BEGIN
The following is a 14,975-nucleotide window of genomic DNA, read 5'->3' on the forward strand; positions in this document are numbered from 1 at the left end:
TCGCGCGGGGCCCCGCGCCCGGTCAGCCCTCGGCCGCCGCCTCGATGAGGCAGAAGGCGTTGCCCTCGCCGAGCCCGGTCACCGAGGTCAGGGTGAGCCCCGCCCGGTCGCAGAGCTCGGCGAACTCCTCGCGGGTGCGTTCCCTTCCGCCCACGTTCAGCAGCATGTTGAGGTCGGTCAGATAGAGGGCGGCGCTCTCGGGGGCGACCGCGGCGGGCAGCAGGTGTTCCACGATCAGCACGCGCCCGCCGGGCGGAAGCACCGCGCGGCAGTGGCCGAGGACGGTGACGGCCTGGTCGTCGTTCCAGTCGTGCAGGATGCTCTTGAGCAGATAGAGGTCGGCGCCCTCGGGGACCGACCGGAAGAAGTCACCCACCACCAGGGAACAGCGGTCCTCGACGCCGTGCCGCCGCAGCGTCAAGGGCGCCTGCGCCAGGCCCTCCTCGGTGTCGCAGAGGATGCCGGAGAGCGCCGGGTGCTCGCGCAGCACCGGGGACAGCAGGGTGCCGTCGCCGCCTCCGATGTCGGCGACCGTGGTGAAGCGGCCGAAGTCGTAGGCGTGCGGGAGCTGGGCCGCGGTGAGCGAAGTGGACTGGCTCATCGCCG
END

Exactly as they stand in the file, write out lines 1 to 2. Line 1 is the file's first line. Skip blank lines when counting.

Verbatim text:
The following is a 14,975-nucleotide window of genomic DNA, read 5'->3' on the forward strand; positions in this document are numbered from 1 at the left end:
TCGCGCGGGGCCCCGCGCCCGGTCAGCCCTCGGCCGCCGCCTCGATGAGGCAGAAGGCGTTGCCCTCGCCGAGCCCGGTCACCGAGGTCAGGGTGAGCCCCGCCCGGTCGCAGAGCTCGGCGAACTCCTCGCGGGTGCGTTCCCTTCCGCCCACGTTCAGCAGCATGTTGAGGTCGGTCAGATAGAGGGCGGCGCTCTCGGGGGCGACCGCGGCGGGCAGCAGGTGTTCCACGATCAGCACGCGCCCGCCGGGCGGAAGCACCGCGCGGCAGTGGCCGAGGACGGTGACGGCCTGGTCGTCGTTCCAGTCGTGCAGGATGCTCTTGAGCAGATAGAGGTCGGCGCCCTCGGGGACCGACCGGAAGAAGTCACCCACCACCAGGGAACAGCGGTCCTCGACGCCGTGCCGCCGCAGCGTCAAGGGCGCCTGCGCCAGGCCCTCCTCGGTGTCGCAGAGGATGCCGGAGAGCGCCGGGTGCTCGCGCAGCACCGGGGACAGCAGGGTGCCGTCGCCGCCTCCGATGTCGGCGACCGTGGTGAAGCGGCCGAAGTCGTAGGCGTGCGGGAGCTGGGCCGCGGTGAGCGAAGTGGACTGGCTCATCGCCG